The problem, as state Legislative Analyst Mac Taylor noted, is that the proposal groups some CSU campuses with universities elsewhere that have more than twice the research funding even though Cal State's primary function doesn't include research. "These institutions appear to unduly raise the corresponding average executive salary," Taylor wrote. The proposal also puts some campuses in the same category as universities with law and medical schools or with much larger endowments.

The trustees should delay the vote — especially after board Chairman Herb Carter on Tuesday suggested an alternate plan to limit increases to 10 percent — and find a more meaningful formula for setting salaries, one that is relevant to CSU's mission and sensitive to economic realities.

At the same time, CSU's severest critics are wrong to suggest that it must not raise executive salaries at all during hard times. A bill by state Sen. Ted Lieu (D-Torrance) would cap the salaries of Cal State presidents at 150% of what the chief justice of the California Supreme Court is paid — currently, about $343,000. It also would ban pay raises for presidents within three years of tuition hikes and require trustees to give first consideration to candidates within the system and the state.

Lieu's frustration with the trustees is understandable, but his proposed remedy would interfere unacceptably with academic operations and could harm the university.

CSU should avoid the academic arms race that has helped push up tuition nationwide, and instead hire the best-qualified candidates it can find while staying within its budget. More important, as Taylor suggests, is that the university should base pay on performance. A $400,000 salary could be perfectly justified for a president who excels at raising private funds, increases graduation rates or helps students earn their degrees faster. But Cal State trustees have done too little to justify the hefty salaries they are on the verge of approving.

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Jan. 23

The (San Bernardino) Sun: "State still has far to go on inmate health care"

It's hard to celebrate California's progress in meeting constitutional health care standards for prison inmates when it's spending the outrageous sum of $10,000 per inmate each year to do it.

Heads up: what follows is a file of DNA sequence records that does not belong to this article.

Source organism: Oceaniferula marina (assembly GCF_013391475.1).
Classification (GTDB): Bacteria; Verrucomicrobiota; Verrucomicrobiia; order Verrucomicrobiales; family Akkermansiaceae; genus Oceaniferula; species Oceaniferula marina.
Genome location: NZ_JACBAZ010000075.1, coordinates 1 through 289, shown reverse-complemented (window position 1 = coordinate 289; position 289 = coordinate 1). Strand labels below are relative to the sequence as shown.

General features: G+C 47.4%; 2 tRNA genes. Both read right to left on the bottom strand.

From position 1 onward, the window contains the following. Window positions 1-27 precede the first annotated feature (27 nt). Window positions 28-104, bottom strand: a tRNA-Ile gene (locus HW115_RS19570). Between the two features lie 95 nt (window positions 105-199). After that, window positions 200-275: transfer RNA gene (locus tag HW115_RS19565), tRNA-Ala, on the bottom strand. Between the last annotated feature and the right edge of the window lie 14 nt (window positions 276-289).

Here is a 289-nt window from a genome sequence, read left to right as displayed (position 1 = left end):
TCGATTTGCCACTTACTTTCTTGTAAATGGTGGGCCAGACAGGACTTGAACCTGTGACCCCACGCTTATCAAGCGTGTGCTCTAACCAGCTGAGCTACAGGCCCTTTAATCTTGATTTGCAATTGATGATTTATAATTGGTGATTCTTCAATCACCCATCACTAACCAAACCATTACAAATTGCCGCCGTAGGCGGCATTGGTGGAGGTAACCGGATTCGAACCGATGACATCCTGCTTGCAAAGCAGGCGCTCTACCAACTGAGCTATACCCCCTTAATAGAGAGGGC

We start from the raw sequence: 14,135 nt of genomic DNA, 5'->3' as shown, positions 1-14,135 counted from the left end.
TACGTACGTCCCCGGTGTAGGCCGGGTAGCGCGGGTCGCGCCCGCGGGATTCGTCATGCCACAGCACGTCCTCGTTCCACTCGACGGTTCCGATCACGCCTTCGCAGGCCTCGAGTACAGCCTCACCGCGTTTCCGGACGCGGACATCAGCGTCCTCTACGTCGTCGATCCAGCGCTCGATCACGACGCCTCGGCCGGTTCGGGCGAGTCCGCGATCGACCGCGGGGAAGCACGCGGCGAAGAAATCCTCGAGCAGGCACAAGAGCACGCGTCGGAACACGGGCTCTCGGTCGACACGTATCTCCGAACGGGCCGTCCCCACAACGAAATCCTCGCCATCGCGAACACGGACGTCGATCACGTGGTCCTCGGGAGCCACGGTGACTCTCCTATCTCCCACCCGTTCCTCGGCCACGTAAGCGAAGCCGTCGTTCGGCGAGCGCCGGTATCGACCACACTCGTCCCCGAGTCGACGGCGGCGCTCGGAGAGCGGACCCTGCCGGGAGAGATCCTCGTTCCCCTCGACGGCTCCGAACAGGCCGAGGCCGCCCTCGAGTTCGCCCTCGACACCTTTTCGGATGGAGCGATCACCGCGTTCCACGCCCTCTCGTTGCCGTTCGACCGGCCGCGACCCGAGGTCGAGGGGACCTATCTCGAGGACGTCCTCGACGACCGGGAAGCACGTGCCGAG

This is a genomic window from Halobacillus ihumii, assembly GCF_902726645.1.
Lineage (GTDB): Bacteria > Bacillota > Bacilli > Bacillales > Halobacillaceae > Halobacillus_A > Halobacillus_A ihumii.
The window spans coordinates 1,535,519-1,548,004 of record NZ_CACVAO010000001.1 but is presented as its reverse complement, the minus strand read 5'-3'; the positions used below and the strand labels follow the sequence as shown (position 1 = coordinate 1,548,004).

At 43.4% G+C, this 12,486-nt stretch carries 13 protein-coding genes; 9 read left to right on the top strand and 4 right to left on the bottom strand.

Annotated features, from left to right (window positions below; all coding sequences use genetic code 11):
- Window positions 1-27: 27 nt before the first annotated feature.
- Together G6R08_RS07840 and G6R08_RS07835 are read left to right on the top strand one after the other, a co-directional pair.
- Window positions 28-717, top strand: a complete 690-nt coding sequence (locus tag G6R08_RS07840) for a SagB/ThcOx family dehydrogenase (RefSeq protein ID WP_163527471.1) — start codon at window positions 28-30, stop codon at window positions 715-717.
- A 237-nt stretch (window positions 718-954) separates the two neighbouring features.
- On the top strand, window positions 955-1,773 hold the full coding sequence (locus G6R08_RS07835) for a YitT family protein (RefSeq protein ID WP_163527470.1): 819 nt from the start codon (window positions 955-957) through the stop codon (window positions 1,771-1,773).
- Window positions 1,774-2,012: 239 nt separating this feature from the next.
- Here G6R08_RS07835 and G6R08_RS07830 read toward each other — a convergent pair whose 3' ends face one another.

U.S. District Court Judge Thelton Henderson seized control of the prison medical system six years ago after a lawsuit demonstrated that inmates were dying needlessly at the rate of one a week due to medical incompetence. That put the state in violation of federal provisions against cruel and unusual punishment. Earlier this month, Henderson declared he is ready to end the court's oversight April 30, after forcing California to spend billions it would have preferred to spend elsewhere.

The task for the state is clear: The governor and Legislature must not allow prison medical standards to slip so low that the state again violates inmates' basic constitutional rights. At the same time, California must cut its prison health care costs per inmate in half. The long-term goal should be efficiencies that put the state in the median range of what other states spend on prison medical costs.

California has cut preventable deaths in prison by more than 10 percent. That benefits taxpayers by reducing litigation that was costing millions of dollars every year. The next step is to catch health problems before they get out of hand. For example, diabetes is rampant among older inmates and costs a fortune to treat if it's allowed to become chronic.

Reducing prison overcrowding will help, since cutting the number of inmates lowers health care costs. But the new policy of housing nonviolent inmates in county jails instead of state prisons won't help taxpayers in the long run if costs soar at the local level.